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Being pope doesn’t protect against prudential missteps
Elevation to the office of the papacy does not guarantee a man a greater than average dose of the cardinal virtue of prudence. Such a statement ought to be self-evident and therefore uncontroversial, but you wouldn’t know that from the uproar that has ensued in the wake of various failures of prudence by popes down through the centuries and, in this age of the 24-hour news cycle and social media, particularly by the last three popes.
Pope St. John Paul II failed to grasp the extent of the clerical sexual-abuse crisis and even its reality in the particular case of the disgraced founder of the Legion of Christ. Pope Benedict XVI made remarks on the use of condoms by prostitutes in Africa that were morally sound but publicly ill advised, and he failed to recognize the problem that Lefebvrist Bishop Richard Williamson posed to his efforts to bring the Society of St. Pius X back into full communion with the universal Church. And Pope Francis’ many interviews with various journalists and now a documentarian have often done less to advance the truths that the Catholic Church teaches than to provide bombshell headlines based on an ill-thought-out remark from the Holy Father. All of these are failures of prudence that should remind us that, while the Holy Spirit protects a sitting pope from teaching error in matters of faith and morals, he doesn’t prevent the occupant of the Chair of Peter from sticking his foot in his mouth.
Each pope’s failures of prudence reflect the history and character of the man. John Paul II was both overly trusting of the people around him and deeply suspicious of anything — like allegations of sexual impropriety against priests — that had been used by the communist regime in Poland to attack the Catholic Church. Benedict XVI was (and remains) a very rigorous thinker who could see how an objectively disordered act could nevertheless, in certain circumstances, indicate an openness to charity that the Church could use to try to coax the sinner away from his sin, yet failed to see how making such an argument in a public forum guaranteed it would be misconstrued.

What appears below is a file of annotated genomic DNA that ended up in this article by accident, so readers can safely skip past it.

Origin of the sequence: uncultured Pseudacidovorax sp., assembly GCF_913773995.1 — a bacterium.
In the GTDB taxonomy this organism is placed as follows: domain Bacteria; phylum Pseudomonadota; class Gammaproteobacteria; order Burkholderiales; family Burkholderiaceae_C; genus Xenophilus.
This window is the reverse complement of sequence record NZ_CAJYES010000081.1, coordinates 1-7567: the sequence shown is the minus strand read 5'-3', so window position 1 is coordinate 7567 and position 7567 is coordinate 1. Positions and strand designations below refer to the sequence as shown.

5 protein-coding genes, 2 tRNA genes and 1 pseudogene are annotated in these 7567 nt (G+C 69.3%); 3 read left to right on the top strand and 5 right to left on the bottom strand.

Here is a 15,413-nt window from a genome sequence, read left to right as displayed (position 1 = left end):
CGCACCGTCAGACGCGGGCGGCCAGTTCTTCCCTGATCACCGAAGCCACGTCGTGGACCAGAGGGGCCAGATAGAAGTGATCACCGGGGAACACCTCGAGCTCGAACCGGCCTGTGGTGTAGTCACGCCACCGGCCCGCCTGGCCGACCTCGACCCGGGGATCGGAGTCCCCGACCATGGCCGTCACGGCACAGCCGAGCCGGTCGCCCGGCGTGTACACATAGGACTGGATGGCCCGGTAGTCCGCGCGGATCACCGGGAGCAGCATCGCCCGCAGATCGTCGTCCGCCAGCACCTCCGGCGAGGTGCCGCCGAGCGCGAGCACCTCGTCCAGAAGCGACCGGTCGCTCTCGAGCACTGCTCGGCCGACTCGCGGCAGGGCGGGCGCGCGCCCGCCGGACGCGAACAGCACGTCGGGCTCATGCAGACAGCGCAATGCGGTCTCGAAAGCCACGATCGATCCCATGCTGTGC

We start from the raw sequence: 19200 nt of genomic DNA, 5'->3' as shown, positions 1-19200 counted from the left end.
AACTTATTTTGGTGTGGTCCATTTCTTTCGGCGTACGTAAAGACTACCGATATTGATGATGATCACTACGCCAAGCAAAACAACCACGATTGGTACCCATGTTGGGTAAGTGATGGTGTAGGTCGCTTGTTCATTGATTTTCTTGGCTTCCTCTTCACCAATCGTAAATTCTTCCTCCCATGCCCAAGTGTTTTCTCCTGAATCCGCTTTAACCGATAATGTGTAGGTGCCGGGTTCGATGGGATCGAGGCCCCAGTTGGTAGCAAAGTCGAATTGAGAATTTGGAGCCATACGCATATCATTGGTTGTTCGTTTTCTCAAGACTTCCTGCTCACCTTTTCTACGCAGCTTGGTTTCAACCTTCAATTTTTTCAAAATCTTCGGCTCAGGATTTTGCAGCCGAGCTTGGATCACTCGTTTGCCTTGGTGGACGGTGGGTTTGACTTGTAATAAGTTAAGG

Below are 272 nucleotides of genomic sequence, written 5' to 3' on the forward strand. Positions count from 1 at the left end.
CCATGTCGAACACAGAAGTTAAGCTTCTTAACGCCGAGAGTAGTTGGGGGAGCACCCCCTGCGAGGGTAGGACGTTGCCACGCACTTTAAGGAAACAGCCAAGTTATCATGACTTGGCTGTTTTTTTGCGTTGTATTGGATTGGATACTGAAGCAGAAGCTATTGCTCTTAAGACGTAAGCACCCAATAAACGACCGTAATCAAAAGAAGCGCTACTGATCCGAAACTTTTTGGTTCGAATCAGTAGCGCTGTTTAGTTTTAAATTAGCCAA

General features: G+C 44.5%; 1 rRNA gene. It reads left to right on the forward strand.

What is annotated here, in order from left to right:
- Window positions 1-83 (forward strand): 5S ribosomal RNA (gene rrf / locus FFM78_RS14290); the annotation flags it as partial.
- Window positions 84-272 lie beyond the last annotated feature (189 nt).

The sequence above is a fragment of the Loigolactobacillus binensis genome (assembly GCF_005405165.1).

And Pope Francis has the talkativeness of his Italian heritage and his Argentinean upbringing, and a Jesuit’s penchant for thinking out loud — all complicated by a stubborn unwillingness to correct or clarify his musings.
In the recent case of his remarks on the “need” for legislation guaranteeing “civil unions,” an additional character trait may be at work: Pope Francis’ oft-stated unwillingness to follow politics or even watch the news. Were he more politically aware, he might realize that, in every country where the definition of marriage has been legally extended to same-sex couples, civil unions have never proved an alternative to such legal redefinition but a prelude to it.
In this prudential misstep, however, Pope Francis is hardly alone. As the march toward the legal redefinition of marriage in the various states of this country advanced, and it became clear that the Defense of Marriage Act, signed into law by President Bill Clinton in 1996, would almost certainly fall, more and more politicians and organizations endorsed civil unions as a prudential alternative to the redefinition of marriage.
As history proved, their prudential judgment was wrong — and so is the Holy Father’s.
The only effective bulwark against the efforts of secular governments to redefine the truths revealed by nature, history, Scripture and revelation is the consistent, forceful and public preaching of those truths. Beginning in 2010, when the Argentine government proposed the legal redefinition of marriage, and on up until today, Pope Francis has spoken frequently and eloquently on what marriage is, why it cannot be redefined and how the ultimate source of such attempts at redefinition is the Father of Lies himself.
The world needs more of that from the Holy Father, and fewer interviews with journalists and documentarians. The Holy Spirit protects the Successor of Peter when he is preaching the truth, but when he tries to offer prudential alternatives to untruth, he’s on his own.
Scott P. Richert is publisher for OSV.